On Saturday, January 27, 2024, Colorado Politics reported that the Colorado Supreme Court heard arguments regarding whether a new trial is warranted for Donald L. Garcia due to an appearance of judicial bias.
Garcia was convicted of aggravated motor vehicle theft by a jury in Saguache County District Court in 2018. However, the conviction was later overturned by the Colorado Court of Appeals. It found that the trial judge, Amanda C. Hopkins, had briefly served as Garcia’s public defender during a brief hearing months prior to taking the bench. Colorado law prohibits judges from presiding over criminal cases where they previously acted as counsel, due to potential bias.
During oral arguments, the justices sharply debated the issue. The Colorado Attorney General’s Office, which appealed to the Supreme Court, argued Garcia’s defense attorneys likely knew about Hopkins’ prior involvement but stayed silent to try to get another trial. However, Justices Melissa Hart and Richard Gabriel questioned this account, finding no clear evidence the defense was aware or acted improperly.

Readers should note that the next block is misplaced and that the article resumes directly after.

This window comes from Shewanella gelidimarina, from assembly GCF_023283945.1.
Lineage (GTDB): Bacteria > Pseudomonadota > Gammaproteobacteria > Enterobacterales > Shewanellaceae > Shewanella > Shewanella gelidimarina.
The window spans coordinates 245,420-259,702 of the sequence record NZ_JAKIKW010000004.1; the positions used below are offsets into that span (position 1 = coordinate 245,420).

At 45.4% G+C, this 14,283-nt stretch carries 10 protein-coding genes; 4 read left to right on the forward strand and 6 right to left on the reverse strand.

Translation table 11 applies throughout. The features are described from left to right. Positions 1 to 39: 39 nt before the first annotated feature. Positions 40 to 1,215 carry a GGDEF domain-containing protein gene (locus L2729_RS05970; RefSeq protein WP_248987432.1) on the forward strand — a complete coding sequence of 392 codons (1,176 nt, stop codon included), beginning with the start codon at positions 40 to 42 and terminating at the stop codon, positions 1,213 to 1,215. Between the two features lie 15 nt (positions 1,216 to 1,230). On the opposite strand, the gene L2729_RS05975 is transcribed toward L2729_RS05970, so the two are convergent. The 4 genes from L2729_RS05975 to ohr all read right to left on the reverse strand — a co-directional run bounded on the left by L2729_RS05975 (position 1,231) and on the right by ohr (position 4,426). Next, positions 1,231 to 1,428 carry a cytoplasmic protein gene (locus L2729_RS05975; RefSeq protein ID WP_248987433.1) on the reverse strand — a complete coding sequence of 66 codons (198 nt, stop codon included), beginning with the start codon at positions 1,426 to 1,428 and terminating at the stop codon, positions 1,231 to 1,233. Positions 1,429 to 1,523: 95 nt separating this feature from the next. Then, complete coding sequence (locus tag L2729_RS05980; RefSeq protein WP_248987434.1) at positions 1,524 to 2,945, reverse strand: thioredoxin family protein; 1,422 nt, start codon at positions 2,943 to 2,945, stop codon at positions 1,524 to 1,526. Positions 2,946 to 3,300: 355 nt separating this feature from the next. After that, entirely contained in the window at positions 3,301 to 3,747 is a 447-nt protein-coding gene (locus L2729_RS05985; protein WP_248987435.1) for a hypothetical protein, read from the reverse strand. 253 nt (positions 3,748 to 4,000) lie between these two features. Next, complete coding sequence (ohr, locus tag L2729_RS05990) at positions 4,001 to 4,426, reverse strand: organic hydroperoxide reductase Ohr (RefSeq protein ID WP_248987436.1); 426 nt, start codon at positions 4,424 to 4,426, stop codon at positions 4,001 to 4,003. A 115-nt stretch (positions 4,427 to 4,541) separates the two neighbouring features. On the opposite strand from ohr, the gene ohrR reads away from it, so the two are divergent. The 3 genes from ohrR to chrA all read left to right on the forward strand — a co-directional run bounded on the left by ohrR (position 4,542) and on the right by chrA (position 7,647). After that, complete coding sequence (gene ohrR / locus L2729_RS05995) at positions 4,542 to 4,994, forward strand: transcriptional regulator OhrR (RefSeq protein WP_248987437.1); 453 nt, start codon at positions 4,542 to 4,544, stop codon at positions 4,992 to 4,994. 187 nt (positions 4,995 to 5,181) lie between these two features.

The case has an unclear factual background. Hopkins previously managed the local public defender’s office and substituted for another attorney during a brief hearing for Garcia where he failed to appear. But it’s unknown if Garcia’s trial lawyers recalled this when Hopkins later presided over the jury trial that resulted in his conviction for aggravated motor vehicle theft.
Some justices expressed reluctance to automatically order a new trial without signs Hopkins’ conduct harmed the defense, while her prior role was very limited. But others noted doing so would properly deter future possible strategy of remaining silent about a conflict of interest until appeal. The Supreme Court did not issue a ruling and will have to determine if an appearance of bias alone warrants a new trial for Garcia. The outcome could provide guidance for similar situations going forward.
Source: Colorado Politics